Wise Men Bring Gifts
“The first book of the New Testament—from the first verse to the last—emphasizes God’s purpose to bring salvation to all the tribes, tongues, and nations of the earth.” Jesus: His descendants will bless all nations.
Matthew’s short opening verses emphasize the identity of Jesus as the Messiah, the promised descendant of David who would rule forever over God’s people. Matthew is also careful to refer to Jesus as “Abraham’s son” because he knows that some of his readers will view the Messiah as a ruler whose rule will benefit the nation of Israel and bring disaster to the Gentile kingdom.
By identifying Jesus as the son of Abraham, Matthew is not implying that Jesus was just an ordinary Israelite. No, he was sure that Jesus was the special seed of Abraham who would fulfill the promises in Genesis 22:18 and 26:4 and through whom all the nations of the earth would be blessed.
Matthew also highlights the presence of four Gentile women in Jesus’ genealogy—Tamar, Rahab, Ruth, and Bathsheba (Matthew 1:3, 5, 6), thereby emphasizing God’s inclusion of Gentiles in His plan. Ancient Jewish texts refer to Tamar as “the foreigner.” Rahab was a Canaanite (Joshua 2:8-24). Ruth was a Moabite (Ruth 1:4).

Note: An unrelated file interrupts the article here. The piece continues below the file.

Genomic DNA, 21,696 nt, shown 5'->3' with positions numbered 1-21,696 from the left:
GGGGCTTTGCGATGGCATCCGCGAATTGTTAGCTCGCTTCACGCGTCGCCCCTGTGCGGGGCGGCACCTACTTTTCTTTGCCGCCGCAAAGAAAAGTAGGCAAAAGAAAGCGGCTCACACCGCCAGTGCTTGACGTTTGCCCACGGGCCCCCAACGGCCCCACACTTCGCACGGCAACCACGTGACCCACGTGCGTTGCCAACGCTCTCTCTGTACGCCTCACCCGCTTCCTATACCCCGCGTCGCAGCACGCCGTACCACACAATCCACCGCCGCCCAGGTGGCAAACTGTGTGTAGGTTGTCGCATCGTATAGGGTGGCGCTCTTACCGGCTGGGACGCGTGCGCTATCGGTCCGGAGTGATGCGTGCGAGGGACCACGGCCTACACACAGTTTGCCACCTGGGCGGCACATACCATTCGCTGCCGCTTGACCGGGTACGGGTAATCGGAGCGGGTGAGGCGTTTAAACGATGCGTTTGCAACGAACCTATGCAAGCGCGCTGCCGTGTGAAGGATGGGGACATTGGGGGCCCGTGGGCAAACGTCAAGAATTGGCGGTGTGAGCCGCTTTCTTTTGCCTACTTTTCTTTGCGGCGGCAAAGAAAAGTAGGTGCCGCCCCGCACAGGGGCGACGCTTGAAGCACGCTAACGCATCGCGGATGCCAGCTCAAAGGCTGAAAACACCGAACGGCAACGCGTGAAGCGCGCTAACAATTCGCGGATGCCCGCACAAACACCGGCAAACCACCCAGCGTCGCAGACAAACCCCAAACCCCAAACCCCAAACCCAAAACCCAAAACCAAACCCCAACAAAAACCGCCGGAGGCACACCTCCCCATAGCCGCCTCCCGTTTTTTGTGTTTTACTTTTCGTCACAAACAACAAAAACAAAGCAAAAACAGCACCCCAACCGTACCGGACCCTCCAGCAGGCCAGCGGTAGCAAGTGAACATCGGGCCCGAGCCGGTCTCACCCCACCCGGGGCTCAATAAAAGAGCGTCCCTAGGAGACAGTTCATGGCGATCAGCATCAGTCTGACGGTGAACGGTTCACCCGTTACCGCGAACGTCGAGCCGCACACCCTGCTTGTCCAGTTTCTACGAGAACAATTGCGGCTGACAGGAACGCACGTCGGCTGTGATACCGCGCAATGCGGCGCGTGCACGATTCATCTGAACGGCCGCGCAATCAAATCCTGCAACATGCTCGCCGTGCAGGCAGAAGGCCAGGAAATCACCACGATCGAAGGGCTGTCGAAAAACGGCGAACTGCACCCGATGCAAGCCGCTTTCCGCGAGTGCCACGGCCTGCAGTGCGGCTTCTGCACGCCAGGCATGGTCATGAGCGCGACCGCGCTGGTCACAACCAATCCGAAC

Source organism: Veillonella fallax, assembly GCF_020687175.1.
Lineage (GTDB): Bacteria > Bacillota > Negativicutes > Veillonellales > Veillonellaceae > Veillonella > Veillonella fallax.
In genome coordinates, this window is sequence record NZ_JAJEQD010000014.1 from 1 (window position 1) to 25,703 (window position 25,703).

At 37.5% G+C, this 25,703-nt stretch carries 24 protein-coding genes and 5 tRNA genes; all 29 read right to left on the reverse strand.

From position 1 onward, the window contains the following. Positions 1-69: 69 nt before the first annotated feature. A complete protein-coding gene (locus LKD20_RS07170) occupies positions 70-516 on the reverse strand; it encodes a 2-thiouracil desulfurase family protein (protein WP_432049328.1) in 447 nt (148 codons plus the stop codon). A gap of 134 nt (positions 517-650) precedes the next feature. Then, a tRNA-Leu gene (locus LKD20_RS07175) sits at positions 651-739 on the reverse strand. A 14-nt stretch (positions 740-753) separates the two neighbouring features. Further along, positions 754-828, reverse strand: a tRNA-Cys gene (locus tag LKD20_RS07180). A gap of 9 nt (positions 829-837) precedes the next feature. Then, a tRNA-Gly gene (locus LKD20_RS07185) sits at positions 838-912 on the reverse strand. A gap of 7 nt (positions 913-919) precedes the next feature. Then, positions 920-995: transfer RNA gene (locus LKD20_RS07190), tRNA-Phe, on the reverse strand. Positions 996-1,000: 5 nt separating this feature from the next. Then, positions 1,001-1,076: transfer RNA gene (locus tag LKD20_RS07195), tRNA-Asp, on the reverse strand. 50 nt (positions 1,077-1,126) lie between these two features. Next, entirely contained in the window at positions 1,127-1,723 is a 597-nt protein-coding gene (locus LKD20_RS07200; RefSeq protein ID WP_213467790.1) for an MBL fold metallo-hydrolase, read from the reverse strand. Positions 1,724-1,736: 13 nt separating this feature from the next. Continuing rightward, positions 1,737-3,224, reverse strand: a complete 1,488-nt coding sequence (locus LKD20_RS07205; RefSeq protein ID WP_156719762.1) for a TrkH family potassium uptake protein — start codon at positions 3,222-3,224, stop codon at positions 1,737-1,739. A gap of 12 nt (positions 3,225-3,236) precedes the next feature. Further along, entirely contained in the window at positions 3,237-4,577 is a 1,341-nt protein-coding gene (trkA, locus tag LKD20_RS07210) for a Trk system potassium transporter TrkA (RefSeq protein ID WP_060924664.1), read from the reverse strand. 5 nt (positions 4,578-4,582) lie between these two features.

Shoei Neotec Ii Matt Blue Met.
Matthew does not name Bathsheba, instead describing her as Uriah’s wife to emphasize her relationship to her Hittite husband. These four Gentile women of Messianic descent indicate that Jesus was born as the Savior of many nations.
Surprisingly, the first worshipers of Jesus in Matthew were not the leaders of Israel – the chief priests and elders – even though they knew about the Messiah’s birth (Matthew 2:4). Instead, some of the earliest worshipers were representatives of the pagan pagan world – the Magi.
Also important is the revelation of Christ’s coming through the Star of Bethlehem. God announced the Messiah’s birth in heaven, where people of all nations and languages could read and understand it (Psalm 19:1-4). He called the Gentile leaders to worship the Christ Child, thereby demonstrating his love for all the peoples of the world and his desire to bring salvation to the ends of the earth.